"A sales guy will never get fired for using salesforce.com, but he very well could be fired for missing his quarterly numbers," said Yorgen Edholm, CEO of Accellion, a provider of secure mobile and cloud collaboration and file-sharing services.
Shadow IT & cloud adoption by the numbers
* 35% of IT spending will take place outside of IT by 2015, growing to 90% by the end of the decade.
* CMOs will spend more on IT than CIOs by 2017.
* 44.4% of IT professionals say they will be moving applications to the cloud within the next year.
* 44.9% of IT professionals are already running some applications in the cloud.
* Comparing departments, marketing/advertising/communications are the big adopters, with 43% admitting to using shadow IT services (this study polled European office workers)
NSA Surveillance and Shadow IT
There is one complicating factor, at least regarding U.S.-based cloud services. The NSA surveillance revelations leaked by Eric Snowden could cause regulatory problems for European companies using cloud services based in the U.S.
I'll write more on the Snowden issue later this month, but for now let's me just say that since the NSA was spying on everyone – foes, allies, U.S. citizens, the editorial staff at Cat Fancy magazine (okay, I'm joking with that last one; well, I think I'm joking) – I doubt blacklisting U.S. cloud service providers would do much good. However, it's at least a factor to consider.
Edholm noted that smaller European companies don't worry so much about the NSA issue, but larger enterprises that have regulators constantly breathing down their necks may not be willing to take the risk of adopting cloud services from U.S. providers.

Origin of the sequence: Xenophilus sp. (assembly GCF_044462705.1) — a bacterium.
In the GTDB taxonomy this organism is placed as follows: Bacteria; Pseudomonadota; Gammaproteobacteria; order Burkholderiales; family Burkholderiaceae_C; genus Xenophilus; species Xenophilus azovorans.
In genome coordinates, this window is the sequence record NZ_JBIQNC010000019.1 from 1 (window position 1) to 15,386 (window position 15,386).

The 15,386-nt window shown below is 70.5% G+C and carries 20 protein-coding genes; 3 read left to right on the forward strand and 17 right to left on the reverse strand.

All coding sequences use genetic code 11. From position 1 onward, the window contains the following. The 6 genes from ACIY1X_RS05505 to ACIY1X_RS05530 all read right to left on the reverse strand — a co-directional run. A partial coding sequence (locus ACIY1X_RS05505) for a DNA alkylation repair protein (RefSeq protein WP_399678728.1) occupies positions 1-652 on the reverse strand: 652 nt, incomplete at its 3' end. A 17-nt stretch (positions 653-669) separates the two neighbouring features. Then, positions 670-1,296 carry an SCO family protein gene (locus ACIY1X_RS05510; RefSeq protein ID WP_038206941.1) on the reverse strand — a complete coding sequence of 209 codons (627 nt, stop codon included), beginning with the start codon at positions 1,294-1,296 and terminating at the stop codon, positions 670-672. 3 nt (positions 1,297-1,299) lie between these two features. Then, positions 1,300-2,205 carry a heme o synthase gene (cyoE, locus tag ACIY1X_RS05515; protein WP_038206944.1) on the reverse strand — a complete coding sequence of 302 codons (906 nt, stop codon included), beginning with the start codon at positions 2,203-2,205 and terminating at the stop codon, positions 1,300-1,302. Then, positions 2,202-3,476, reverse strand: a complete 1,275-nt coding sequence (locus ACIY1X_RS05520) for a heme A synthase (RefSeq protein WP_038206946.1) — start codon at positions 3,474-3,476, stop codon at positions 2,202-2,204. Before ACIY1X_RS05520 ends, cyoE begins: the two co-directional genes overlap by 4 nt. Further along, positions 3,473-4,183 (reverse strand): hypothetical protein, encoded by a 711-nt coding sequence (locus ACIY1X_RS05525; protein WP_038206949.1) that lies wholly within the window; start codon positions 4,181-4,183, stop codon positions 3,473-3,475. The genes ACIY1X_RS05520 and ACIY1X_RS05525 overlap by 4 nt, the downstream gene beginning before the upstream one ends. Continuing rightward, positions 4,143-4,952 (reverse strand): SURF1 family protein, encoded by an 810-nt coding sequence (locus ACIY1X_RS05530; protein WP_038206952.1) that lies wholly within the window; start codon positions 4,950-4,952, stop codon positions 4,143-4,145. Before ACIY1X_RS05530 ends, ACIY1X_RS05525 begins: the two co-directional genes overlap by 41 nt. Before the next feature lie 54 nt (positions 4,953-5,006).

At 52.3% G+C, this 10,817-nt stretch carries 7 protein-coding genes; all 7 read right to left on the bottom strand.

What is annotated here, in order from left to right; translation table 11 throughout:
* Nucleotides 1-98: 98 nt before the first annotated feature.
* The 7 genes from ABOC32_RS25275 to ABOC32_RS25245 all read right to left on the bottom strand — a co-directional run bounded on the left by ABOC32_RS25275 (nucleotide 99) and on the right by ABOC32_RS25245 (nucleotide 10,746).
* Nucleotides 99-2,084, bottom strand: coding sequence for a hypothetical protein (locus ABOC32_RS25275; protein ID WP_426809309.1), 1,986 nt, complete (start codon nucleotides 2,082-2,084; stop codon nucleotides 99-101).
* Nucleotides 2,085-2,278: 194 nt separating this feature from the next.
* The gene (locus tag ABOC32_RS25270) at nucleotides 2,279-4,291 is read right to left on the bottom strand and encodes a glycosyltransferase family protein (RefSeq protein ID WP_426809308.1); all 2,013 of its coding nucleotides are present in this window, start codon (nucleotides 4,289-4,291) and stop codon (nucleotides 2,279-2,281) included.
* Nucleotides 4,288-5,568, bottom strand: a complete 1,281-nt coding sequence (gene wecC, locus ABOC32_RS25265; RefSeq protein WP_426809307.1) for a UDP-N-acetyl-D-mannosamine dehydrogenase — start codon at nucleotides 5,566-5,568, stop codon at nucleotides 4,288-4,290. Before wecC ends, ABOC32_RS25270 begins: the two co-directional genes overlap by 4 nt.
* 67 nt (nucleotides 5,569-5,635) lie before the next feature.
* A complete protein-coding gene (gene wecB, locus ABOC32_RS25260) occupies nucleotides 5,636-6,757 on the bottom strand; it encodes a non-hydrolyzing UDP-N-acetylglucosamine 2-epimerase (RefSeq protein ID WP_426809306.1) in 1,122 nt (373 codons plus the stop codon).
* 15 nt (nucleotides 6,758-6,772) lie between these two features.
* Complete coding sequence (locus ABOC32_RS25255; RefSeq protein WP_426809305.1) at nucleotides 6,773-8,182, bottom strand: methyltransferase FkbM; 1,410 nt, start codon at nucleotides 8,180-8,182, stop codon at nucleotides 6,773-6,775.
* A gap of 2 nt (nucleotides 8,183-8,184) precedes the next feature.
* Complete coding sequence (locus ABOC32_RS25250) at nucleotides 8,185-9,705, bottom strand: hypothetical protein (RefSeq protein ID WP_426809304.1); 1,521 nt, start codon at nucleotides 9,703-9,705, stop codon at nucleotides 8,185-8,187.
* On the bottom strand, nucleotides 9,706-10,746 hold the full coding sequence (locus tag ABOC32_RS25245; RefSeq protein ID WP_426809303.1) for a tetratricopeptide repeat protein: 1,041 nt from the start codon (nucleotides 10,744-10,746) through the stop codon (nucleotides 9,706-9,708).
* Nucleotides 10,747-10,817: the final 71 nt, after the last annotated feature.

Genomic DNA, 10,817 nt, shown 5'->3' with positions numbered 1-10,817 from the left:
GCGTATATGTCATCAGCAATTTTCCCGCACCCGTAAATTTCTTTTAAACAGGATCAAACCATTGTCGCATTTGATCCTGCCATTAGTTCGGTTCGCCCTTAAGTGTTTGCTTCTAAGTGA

Equinix tackles the problem through automation
George Do, Director of Global Information Security for Equinix, has set out to solve the Shadow IT problem by becoming an early adopter of a new technology himself.
Equinix was an early tester of startup Skyhigh Network's cloud security services. "I'm not sure we were the very first tester, but we were certainly one of the first," Do said.
Skyhigh Networks' cloud security service automatically discovers which cloud services various departments and employees are using. "We just forward them device logs, and they figure it out for us. It's all automated, and their system automatically generates risk scores," he said.
For instance, if your sales team has adopted salesforce.com, you'll see a pretty low risk score. Various security issues have already been addressed, although you may still need to block certain types of activities, such as downloading contracts onto a mobile device, that are too risky to allow.
After discovery, the Skyhigh Networks platform enforces various security policies, and includes features such as automatic data leak prevention.
What happens, though, when some service eagerly adopted is too insecure to accept?
"This happens less often than you'd think, and the risky services tend to be from Mom-and-Pop shops. In those cases, it's simply a matter of informing people that there's a better tool out there, one suited for enterprise activities," Do said.
In the future, IT's power could actually grow because of this trend. For example, if IT learns that users love a certain tool, but it's insecure, they could have leverage over the vendor. They may even have equal leverage over the competing vendor who provided the IT-preferred tool, especially if IT can show that employees don't like it because of, say, ease of use issues.
IT could become the hammer that pounds vendors into shape. If you're a cloud provider worried about losing a big customer like Equinix, I imagine you'd be pretty motivated to address their concerns, especially with a bright red risk score staring you in the face.
Jeff Vance is a technology journalist based in Santa Monica, Calif. Connect with him on Twitter @JWVance.